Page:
The Johannesburg Metropolitan Department has a ‘broken window approach’ of dealing with the small issues of crime alongside the bigger ones. In terms of this philosophy, the prevention of smaller crimes is believed to have a knock-on effect, helping to cut more serious crime.
JMPD manages and coordinates the City of Johannesburg Crime Prevention Strategy which includes,
The Joburg City Safety Strategy aims to define a common approach to dealing with crime, violence and safety and security in Johannesburg. It will be the key programme on safety and security for the City and will be the basis for the programmes of the JMPD and other agencies.
“To ensure a universal sense of safety and security”
“As JMPD, through the formation of partnerships with the broader community, all policing agencies and other forums, create a safe and secure environment for the optimum functioning of all stakeholders within the Johannesburg Metro region by the provision of professional road traffic policing, by-law enforcement and crime prevention services.”
All employees in the department must identify and adhere to the following core values:
(b) Professionalism, honesty and integrity
(c) Accountability and transparency
(e) Service excellence delivered with pride
The JMPD derives its mandate from the South African Police Service Act, 68 of 1995;
(a) traffic policing, subject to any legislation relating to road
(b) the policing of municipal by-laws and regulations which are
the responsibility of the municipality,
(c) the prevention of crime
In addition, the department also provides security services
A resolution was taken in 1999 by the City of Johannesburg to establish a Metropolitan Police Department and to outsource Metropolitan Security Services.
Public Safety was tasked to establish a Task Team for the establishment of the Metropolitan Department. The key departments were:
• Metropolitan Traffic Management Services
• Metropolitan Security Services
The rationale behind the establishment of JMPD within the City were:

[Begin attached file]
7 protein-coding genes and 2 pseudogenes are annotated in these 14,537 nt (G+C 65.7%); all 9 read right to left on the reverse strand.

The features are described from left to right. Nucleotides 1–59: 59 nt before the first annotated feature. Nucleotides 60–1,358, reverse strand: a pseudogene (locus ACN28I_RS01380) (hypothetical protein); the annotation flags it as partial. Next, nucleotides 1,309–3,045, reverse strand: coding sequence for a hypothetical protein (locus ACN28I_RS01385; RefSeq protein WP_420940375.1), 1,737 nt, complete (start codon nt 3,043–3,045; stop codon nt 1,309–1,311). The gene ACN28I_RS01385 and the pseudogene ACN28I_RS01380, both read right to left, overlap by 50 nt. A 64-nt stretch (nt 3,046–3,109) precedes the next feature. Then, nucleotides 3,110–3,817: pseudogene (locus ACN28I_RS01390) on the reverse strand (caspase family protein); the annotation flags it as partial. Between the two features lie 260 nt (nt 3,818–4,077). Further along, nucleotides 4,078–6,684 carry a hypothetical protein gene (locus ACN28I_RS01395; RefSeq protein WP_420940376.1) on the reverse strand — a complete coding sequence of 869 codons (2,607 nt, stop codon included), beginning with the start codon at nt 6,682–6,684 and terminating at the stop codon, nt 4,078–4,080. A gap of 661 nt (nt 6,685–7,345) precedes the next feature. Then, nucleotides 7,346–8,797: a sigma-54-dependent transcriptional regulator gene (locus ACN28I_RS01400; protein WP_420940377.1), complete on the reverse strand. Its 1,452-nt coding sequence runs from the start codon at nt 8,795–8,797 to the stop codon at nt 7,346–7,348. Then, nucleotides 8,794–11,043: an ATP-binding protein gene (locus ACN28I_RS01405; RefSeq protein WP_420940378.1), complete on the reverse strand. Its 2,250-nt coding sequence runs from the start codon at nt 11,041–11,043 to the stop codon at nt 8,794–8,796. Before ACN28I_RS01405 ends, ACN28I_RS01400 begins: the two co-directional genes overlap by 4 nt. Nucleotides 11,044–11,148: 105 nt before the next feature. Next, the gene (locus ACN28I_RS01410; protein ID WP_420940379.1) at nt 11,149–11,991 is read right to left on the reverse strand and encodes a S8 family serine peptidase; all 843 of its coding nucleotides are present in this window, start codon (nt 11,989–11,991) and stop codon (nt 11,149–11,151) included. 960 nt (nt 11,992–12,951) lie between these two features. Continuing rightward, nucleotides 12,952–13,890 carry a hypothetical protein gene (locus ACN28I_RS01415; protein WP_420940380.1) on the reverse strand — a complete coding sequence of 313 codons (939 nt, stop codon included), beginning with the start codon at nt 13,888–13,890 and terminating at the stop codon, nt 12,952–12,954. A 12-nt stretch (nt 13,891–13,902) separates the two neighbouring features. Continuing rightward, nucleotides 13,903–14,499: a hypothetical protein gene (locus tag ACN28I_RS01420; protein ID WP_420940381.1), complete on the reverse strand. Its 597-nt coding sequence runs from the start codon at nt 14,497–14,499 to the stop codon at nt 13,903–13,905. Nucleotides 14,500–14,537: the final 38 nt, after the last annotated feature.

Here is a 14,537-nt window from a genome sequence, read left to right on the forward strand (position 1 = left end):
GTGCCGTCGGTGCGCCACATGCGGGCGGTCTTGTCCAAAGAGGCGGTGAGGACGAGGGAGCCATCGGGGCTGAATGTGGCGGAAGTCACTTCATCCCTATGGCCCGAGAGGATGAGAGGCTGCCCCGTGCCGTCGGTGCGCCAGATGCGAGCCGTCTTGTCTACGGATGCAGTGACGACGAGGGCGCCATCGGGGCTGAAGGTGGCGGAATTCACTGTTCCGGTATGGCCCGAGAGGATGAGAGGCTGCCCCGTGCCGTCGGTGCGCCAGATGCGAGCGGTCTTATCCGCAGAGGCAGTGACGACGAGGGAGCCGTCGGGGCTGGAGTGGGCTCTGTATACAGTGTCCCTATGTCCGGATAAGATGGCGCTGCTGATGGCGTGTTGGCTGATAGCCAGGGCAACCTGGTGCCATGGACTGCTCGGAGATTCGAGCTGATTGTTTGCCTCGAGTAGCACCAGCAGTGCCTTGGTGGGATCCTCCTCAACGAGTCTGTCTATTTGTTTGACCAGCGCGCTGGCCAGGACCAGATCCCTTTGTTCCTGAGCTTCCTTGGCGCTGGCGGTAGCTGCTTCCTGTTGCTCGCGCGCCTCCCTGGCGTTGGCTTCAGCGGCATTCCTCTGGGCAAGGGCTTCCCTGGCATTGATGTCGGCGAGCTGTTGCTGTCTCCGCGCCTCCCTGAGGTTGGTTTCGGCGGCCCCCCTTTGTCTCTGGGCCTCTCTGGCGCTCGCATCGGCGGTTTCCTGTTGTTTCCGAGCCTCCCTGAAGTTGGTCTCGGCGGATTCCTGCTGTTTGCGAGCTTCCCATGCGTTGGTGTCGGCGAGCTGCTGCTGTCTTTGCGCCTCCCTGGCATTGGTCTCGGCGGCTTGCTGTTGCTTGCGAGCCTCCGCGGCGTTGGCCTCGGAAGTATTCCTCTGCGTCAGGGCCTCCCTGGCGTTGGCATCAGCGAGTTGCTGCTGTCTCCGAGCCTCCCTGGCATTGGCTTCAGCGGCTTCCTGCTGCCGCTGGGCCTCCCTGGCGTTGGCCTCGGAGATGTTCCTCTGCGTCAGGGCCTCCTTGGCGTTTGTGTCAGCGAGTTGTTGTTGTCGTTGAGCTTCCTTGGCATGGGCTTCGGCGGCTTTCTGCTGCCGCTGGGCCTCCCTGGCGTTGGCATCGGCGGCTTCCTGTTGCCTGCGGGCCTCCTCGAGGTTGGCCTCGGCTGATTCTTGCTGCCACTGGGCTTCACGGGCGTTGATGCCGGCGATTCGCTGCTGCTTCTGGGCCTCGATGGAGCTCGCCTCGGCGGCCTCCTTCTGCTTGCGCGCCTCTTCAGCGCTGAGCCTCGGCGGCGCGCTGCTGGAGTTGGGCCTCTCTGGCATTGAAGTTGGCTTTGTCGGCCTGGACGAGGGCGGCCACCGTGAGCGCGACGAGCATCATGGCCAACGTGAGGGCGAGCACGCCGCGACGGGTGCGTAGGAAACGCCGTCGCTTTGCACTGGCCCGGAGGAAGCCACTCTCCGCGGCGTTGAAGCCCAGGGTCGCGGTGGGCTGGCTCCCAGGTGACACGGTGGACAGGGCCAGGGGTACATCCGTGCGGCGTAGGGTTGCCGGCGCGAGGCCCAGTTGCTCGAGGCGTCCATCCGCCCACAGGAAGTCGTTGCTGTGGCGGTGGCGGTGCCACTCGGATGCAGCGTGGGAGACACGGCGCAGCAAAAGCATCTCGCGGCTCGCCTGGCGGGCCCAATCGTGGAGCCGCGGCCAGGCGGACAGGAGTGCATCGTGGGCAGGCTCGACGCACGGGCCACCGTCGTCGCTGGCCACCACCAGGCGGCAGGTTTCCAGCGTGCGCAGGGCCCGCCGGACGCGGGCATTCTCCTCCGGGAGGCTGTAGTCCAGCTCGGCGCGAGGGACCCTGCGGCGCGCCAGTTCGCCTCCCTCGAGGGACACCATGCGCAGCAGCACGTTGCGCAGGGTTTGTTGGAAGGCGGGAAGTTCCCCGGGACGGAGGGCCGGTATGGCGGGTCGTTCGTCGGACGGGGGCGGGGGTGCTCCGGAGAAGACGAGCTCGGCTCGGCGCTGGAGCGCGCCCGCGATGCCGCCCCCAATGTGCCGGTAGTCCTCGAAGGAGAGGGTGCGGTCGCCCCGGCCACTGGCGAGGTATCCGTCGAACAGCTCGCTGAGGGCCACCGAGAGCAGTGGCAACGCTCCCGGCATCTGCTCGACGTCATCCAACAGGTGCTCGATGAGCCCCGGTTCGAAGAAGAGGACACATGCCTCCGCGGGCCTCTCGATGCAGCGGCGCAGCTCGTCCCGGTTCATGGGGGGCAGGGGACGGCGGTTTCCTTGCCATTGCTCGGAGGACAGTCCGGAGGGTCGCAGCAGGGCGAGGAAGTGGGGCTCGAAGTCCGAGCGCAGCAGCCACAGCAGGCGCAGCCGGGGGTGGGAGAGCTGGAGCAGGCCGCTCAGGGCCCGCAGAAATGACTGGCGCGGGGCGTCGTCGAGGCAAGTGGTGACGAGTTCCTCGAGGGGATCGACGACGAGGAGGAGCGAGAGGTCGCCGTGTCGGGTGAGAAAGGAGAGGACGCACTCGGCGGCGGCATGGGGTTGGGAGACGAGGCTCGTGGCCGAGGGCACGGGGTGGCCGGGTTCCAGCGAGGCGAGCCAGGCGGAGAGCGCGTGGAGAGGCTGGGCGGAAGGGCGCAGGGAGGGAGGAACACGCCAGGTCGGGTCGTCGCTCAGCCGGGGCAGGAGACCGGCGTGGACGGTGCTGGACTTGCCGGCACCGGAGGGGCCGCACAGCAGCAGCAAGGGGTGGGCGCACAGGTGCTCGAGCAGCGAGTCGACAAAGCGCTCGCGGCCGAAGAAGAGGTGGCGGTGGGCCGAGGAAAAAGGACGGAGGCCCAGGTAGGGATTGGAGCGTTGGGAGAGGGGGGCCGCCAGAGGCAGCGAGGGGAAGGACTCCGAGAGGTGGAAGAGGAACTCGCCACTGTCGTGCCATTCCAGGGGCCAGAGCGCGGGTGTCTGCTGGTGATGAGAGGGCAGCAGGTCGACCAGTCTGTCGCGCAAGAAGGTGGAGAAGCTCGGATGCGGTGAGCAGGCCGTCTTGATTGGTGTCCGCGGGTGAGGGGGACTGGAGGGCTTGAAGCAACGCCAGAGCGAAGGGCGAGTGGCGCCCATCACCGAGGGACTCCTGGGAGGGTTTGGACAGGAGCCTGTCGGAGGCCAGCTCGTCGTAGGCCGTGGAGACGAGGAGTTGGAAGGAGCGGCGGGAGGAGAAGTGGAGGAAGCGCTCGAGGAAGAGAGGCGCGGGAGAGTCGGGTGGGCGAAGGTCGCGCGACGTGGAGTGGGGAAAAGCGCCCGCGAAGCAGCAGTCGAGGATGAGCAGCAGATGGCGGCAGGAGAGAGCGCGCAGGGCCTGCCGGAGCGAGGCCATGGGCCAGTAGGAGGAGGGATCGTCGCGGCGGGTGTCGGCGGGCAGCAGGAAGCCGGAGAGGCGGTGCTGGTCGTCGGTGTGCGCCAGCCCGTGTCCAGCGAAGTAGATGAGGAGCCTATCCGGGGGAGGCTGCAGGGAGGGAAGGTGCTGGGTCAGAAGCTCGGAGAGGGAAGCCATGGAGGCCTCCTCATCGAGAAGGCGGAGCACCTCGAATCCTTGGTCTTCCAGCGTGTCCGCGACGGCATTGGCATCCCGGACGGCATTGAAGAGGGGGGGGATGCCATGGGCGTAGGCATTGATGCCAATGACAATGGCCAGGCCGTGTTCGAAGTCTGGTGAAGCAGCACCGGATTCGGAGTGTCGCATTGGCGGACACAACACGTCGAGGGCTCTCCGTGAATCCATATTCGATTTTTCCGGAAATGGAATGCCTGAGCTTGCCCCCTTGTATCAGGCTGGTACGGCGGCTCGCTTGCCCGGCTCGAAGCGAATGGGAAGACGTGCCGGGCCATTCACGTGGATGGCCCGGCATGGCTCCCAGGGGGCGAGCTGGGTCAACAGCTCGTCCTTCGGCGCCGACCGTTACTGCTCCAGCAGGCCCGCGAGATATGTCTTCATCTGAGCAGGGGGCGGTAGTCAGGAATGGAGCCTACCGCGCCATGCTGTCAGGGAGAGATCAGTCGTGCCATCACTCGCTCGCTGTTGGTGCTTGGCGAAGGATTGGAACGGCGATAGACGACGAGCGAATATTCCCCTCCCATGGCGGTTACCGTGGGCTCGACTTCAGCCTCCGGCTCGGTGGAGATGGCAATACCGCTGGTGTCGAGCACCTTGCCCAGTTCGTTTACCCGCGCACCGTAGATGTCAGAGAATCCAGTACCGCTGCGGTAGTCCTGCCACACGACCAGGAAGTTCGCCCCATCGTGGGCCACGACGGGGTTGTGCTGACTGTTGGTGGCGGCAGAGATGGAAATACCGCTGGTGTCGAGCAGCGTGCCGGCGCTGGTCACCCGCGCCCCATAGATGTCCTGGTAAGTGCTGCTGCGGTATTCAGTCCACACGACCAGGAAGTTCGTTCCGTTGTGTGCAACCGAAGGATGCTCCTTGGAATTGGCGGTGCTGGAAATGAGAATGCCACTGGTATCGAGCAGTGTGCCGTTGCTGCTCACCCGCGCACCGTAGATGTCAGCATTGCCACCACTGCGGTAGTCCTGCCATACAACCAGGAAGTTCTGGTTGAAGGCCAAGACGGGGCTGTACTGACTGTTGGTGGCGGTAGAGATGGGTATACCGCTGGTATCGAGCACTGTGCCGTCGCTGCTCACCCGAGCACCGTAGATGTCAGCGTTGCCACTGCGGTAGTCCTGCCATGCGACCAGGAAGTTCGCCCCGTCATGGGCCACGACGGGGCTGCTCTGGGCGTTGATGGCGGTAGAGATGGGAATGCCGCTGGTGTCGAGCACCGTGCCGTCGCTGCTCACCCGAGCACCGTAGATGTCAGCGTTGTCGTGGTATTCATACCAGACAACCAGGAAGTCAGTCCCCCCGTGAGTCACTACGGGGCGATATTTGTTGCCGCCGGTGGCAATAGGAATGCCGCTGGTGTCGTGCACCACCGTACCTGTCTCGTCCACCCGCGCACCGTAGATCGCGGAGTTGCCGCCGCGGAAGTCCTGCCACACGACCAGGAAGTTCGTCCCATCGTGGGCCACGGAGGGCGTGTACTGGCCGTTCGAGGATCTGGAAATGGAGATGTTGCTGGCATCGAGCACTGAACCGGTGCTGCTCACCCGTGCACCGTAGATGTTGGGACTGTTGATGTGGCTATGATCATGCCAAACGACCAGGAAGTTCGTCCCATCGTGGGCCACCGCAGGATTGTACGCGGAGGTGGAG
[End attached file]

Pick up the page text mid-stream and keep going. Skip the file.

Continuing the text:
• High levels of crime and grime
• Lack of confidence in policing
A submission was made to the Provincial Legislature’s MEC for Community Safety in 2000 for the approval of the establishment of the Metropolitan Traffic Department and the application was successful.
Johannesburg Metropolitan Police Department (JMPD) was established and launched on the 31st March 2001. The Chief of Police Mzwandile Chris Ngcobo was appointed on the date of the launch.
JMPD was officially established through the integration of the various traffic departments and security services within the Greater Johannesburg Municipal Council, consisting of Soweto, Roodepoort, Midrand, Randburg, Sandton and Johannesburg. To implement the City’s resolution, Metropolitan Police bridging course was done under the South African Police Services (SAPS) auspices.
The department is accountable to the City of Johannesburg Metropolitan Municipality, as per the South African Police Service Act, 1995 (Act 68 of 1995).
The SAPS Amendment Act No. 83 of 1998, accorded municipal police organisation three core functions namely:
• Traffic Policing
• By-Laws Enforcement
JMPD was the first Metropolitan Police Department in the new political dispensation in the country.
RESPONSIBILITY AND STRUCTURE
The JMPD’s mandate is derived from the South African Police Service Amendment Act 83 of 1998. The department’s functions include traffic policing, policing of municipality by laws and regulations and prevention of crime.
The departments is responsible for:
• Co-ordination and development of a prevention strategy for the city
• Development of delivery mechanisms and systems for crime prevention and by-law enforcement
• Guidance, operation and maintenance of an efficient and effective metropolitan police service.
It has seven regional officers, precincts in each region and sectors within those precincts.
The department believes that visible policing is an important prevention strategy. It has about 2300 operational staff members, both uniformed and civilians, drawn from the traffic departments, crime prevention and by-law enforcement agencies of the former local councils within the Johannesburg area, who carry out patrol duties.
The department works with a host of other bodies, including the Department of Home Affairs, which handles issues regarding illegal immigrants, the City’s Health Department which deals with issues of illegal dumping and the South African Police Service.